Michael Sean Quinn*

a deposition not long ago, I was asked whether I though an insurance company
defending an insured had a duty to be truthful with the insured.  I answered that I was sure that the insurer
must not lie to its insured and should not makes statements to the insured
which, if it were thinking reasonably, would at least probably believe were false, and/or should believe are false. 
“All well good,” said the depositioner “but I asked you whether the insurer
had a duty to be truthful. Isn’t it that case, that the insurer must not be
untruthful with its insured?”

Without thinking, I simply blurted
out, “Well, that depends on the meaning of the word ‘untruthful.’”  I felt like Bill Clinton. The depositioner then said, “OK, tell me about that, please.”  By then it
had already dawned on me that there was a kind of trap built her questions and
my answers.  I came to realize that in a
subtle way, ordinary language with respect to telling the truth, being truthful, lying, untruthfulness, and being untruthful is not a perfectly
symmetrical set but a bit of a pile epistemological ideas.

To be sure, to tell lies is to be
untruthful, and to assert a true proposition to another is to be truthful,
or—at least—it sounds like it. But maybe not. What if I assert to someone a
true proposition, which I know he will not understand, am I being truthful? I
am inclined to think not, at least under many circumstances.  If I am right about this,
then being truthful is different than simply asserting truths. On the other
hand, if I am in the presence of a person, and I have a true proposition in
mind but don’t assert it, am I being untruthful?  Obviously not.

But suppose the proposition pertains
to a service I am rendering this person, so it is one he needs to hear about.
Am I being untruthful? Surely not, if I simply forget to mention it, or I
mistakenly believe that this is not something he needs to know, and it will just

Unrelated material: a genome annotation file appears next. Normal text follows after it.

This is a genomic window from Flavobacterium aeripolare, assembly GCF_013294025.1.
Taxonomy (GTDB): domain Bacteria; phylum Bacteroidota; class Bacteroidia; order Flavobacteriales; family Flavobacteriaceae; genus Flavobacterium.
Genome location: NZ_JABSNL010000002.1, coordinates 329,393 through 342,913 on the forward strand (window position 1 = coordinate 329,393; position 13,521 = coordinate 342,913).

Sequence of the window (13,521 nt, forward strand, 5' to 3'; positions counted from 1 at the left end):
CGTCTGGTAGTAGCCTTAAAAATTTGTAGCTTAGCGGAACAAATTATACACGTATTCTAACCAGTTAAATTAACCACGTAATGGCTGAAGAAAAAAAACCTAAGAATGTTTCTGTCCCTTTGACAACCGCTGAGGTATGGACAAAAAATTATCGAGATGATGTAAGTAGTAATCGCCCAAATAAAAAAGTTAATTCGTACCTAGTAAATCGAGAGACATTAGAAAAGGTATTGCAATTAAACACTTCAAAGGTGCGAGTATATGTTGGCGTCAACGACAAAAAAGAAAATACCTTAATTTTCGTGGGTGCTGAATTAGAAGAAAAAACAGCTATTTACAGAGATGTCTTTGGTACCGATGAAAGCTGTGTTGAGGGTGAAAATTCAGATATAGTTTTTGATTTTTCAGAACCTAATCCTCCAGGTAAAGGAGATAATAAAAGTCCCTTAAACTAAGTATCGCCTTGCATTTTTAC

upset him, if he hears it. On the other hand, if I systematically and intentionally refrain
from telling him truths relevant to serving him, then it might sound like I am
being untruthful.  One might call this an “untruthful omission.” It surely would be
being untruthful if the person for whom I am a steward asked me questions but I
intentionally manage to avoid giving him answers, though never out-and-out lying.  This point, in at least extreme cases, is
nicely illustrated by idea of half

In any case, these points illustrate
the odd fact that one can be truthful in a literal sense (“He never speaks
anything but the whole truth.”), but also be untruthful in a less literal but
also important sense (“He doesn’t always tell the whole story, even to
her.”)  Of course, not telling the whole
story can be an accident, a blunder, a pattern resulting from habit, or systematically poor memory or
something specifically intentional. These various grades are significant
because an isolated accidental happenstance would not count as a person being
untruthful, whereas cases resulting from deliberate intent would.

In dawned on me in that deposition
that my interlocutor was trying by semantic distinctions to set up a rhetorical
disaster zone for his target and that I was being enlisted as his foot-in-mouth
soldier.  I learn new things about legal
dialogue, legal discourse, arguments of law and fact, and about the subtleties of the use of
language in and near courts all the time. 

*Michael Sean Quinn, Ph.D., J.D.

1300 West Lynn Suite 208

Austin, TX 78703

Office Phone: 512-296-2594
Fax: 512-344-9466


Originally posted on 11/03/2016 @ 5:31 pm

Michael Sean Quinn, PhD, JD, CPCU, Etc

Michael Sean Quinn, PhD, JD, CPCU, Etc. (530)

One of Texas's leading insurance scholars, Michael Sean Quinn is a past chair of the Insurance Section of the State Bar of Texas and has a broad legal practice.

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